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Catch the Launch of A Flawed Freedom: Rethinking Southern African Liberation by John Saul in Canada

A Flawed Freedom: Rethinking Southern African LiberationThe Institute of African Studies at Carleton University and Octopus Books would like to invite you to the launch of A Flawed Freedom: Rethinking Southern African Liberation by John Saul.

Saul will be in conversation with Blair Rutherford, Director of Institute of African Studies.

The launch will be held at Octopus Books Centretown on Sunday, 5 November, at 7 PM.

Catch it if you can!

Event Details

  • Date: Sunday, 5 November 2014
  • Time: 7 PM
  • Venue: Octopus Books Centretown
    2nd Floor
    251 Bank Street
    Ottawa
    Canada
  • Guest Speaker: Blair Rutherford

Book Details

Mark Swilling: “We, Africans, Have a Unique Opportunity to Shape Our Own Future”

Just TransitionsJust Transitions: Explorations of Sustainability in an Unfair World co-author Mark Swilling has written an article for the Heinrich Boll Stiftung‘s Perspectives journal, titled “Greening African Economies: Reflections on an Emerging Contested Discourse”.

Swilling expands on the impeding global economic crisis, which is underlined by ecological factors, and says: “Crisis is really just another word for change. If change does not happen, then it was not a proper crisis in the first place. Everything depends on how we exploit this crisis.”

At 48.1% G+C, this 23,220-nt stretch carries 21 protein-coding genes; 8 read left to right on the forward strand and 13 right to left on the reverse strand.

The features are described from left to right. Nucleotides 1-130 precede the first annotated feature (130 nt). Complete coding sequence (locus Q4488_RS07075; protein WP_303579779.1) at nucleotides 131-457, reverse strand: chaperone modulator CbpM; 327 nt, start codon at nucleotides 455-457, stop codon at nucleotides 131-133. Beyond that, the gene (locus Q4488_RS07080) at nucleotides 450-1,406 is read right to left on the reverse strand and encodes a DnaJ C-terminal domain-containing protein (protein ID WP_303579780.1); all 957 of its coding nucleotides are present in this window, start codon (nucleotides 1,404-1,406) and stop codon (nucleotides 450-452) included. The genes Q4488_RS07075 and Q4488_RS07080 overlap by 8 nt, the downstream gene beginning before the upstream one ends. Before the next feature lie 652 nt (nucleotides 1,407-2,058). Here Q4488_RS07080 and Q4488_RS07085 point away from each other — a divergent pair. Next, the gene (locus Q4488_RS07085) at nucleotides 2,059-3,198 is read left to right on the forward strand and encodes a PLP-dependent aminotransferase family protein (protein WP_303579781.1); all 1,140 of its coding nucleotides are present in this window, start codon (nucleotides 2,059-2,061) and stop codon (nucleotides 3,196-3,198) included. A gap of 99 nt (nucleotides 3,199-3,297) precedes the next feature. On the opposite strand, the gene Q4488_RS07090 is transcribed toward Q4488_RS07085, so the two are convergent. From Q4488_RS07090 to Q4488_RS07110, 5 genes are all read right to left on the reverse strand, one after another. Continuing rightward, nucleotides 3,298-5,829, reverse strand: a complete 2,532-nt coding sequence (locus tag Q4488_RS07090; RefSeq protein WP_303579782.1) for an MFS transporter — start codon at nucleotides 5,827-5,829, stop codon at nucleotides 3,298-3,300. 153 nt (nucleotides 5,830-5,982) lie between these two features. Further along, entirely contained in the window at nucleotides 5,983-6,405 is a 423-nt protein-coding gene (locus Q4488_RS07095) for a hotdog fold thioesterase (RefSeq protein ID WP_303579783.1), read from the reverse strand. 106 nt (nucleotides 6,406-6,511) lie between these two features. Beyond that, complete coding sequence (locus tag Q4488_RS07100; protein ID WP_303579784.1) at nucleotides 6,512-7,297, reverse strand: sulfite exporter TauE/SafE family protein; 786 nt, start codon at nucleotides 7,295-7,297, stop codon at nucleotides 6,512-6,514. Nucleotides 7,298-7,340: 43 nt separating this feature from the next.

He addresses global changes underway, the green economy in a transforming world and key economic realities. “We, Africans, have a unique opportunity to shape our own future. We can choose to wait and see how things pan out and then respond or we can anticipate a future and position ourselves accordingly,” he writes.

Read the article:

As in the past, what we in Africa want to
do cannot be separated from a world that
wants to get its hands on our natural wealth.
When the New World needed slaves, they
took them from Africa. After the European
and North American forests were cut down,
it was the African forests that began to be
cut. When economic growth in Western
economies accelerated after World War II,
Africa became the supplier of food and raw
As in the past, what we in Africa want to
do cannot be separated from a world that
wants to get its hands on our natural wealth.
When the New World needed slaves, they
took them from Africa. After the European
and North American forests were cut down,
it was the African forests that began to be
cut. When economic growth in Western
economies accelerated after World War II,
Africa became the supplier of food and raw
materials.

Book details